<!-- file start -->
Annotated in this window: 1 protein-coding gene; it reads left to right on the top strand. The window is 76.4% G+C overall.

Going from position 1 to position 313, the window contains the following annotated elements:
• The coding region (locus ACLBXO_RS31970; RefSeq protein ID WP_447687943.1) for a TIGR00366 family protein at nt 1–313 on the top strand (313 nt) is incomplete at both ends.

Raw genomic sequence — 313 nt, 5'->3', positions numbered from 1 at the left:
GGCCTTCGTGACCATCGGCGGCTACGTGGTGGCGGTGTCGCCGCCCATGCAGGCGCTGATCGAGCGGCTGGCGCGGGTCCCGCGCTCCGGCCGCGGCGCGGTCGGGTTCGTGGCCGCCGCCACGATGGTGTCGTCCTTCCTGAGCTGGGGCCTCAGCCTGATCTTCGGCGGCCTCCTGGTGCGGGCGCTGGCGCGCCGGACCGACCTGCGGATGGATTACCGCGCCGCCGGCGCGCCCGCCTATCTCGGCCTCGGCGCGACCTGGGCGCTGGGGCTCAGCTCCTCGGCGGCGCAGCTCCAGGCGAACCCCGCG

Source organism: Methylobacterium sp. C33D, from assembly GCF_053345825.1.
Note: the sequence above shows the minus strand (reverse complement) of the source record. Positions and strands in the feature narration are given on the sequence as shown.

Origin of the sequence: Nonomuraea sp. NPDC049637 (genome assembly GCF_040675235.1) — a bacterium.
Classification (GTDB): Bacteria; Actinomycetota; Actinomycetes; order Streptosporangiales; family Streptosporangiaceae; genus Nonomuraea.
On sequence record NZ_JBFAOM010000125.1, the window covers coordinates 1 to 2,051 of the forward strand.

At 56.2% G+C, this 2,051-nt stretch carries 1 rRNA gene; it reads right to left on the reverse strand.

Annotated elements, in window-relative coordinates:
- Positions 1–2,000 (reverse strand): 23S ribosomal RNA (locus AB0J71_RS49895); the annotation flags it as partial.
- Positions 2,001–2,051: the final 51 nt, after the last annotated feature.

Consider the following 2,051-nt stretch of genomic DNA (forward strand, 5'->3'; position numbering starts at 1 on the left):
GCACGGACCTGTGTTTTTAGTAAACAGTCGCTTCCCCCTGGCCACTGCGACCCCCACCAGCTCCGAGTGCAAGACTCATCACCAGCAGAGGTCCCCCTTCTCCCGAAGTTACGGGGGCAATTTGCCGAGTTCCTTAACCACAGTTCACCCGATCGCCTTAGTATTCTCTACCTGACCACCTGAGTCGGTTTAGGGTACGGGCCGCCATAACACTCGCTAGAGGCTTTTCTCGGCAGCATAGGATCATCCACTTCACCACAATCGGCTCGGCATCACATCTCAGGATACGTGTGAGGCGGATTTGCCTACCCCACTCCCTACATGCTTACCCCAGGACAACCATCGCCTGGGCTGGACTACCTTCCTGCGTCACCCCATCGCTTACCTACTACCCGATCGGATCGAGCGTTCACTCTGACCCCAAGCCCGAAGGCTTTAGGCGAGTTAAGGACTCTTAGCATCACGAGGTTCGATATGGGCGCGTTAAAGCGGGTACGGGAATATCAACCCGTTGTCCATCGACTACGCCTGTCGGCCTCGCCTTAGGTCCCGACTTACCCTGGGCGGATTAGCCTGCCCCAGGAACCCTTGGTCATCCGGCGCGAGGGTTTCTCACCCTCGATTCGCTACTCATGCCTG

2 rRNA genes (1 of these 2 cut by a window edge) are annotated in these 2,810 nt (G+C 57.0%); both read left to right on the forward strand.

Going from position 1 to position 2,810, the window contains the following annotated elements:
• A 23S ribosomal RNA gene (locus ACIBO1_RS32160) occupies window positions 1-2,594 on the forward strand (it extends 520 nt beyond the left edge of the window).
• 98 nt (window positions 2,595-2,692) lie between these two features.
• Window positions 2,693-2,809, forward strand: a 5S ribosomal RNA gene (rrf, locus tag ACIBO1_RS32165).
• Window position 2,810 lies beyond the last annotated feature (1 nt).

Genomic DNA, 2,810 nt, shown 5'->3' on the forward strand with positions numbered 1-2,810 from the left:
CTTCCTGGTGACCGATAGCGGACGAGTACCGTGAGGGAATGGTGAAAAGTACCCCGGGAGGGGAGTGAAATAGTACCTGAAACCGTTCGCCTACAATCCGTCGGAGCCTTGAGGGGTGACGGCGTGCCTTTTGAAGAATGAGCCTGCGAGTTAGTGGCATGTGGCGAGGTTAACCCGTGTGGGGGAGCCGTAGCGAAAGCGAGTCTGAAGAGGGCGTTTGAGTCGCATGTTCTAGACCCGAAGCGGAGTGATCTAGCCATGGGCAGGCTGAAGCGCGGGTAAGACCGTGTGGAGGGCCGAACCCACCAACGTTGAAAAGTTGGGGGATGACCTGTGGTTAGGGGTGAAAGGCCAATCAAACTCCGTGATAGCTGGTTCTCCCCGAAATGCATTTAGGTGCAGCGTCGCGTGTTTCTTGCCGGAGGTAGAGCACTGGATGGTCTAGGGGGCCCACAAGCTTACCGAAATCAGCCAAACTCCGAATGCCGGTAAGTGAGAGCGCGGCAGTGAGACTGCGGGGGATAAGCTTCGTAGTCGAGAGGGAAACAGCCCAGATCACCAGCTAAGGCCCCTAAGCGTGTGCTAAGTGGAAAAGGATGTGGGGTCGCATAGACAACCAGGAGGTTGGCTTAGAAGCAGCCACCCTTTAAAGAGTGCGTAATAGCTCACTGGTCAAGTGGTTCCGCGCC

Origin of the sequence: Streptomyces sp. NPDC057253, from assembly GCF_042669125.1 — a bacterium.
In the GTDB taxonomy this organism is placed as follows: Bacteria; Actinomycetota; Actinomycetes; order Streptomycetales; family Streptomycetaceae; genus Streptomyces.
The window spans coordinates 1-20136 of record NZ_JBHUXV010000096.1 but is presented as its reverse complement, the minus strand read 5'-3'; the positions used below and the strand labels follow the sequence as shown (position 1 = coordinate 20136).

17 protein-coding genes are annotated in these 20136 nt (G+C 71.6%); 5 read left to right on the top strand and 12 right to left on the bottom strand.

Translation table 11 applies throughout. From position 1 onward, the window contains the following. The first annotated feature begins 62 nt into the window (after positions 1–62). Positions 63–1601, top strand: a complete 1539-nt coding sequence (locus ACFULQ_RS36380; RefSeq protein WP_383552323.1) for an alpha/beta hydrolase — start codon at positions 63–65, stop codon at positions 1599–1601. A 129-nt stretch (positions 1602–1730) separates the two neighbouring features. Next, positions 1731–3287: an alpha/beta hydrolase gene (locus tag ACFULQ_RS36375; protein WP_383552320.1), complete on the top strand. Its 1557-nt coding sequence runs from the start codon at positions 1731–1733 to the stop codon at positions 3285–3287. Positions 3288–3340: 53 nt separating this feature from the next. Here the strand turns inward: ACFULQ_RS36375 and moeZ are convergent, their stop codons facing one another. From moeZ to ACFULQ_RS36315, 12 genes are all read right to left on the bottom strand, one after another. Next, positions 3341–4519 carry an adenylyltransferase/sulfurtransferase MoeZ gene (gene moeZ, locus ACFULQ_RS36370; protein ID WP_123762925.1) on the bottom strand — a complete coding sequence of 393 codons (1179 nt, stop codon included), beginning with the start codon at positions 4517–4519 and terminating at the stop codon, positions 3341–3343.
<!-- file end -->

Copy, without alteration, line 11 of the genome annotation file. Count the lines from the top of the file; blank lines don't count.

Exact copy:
At 56.2% G+C, this 2,051-nt stretch carries 1 rRNA gene; it reads right to left on the reverse strand.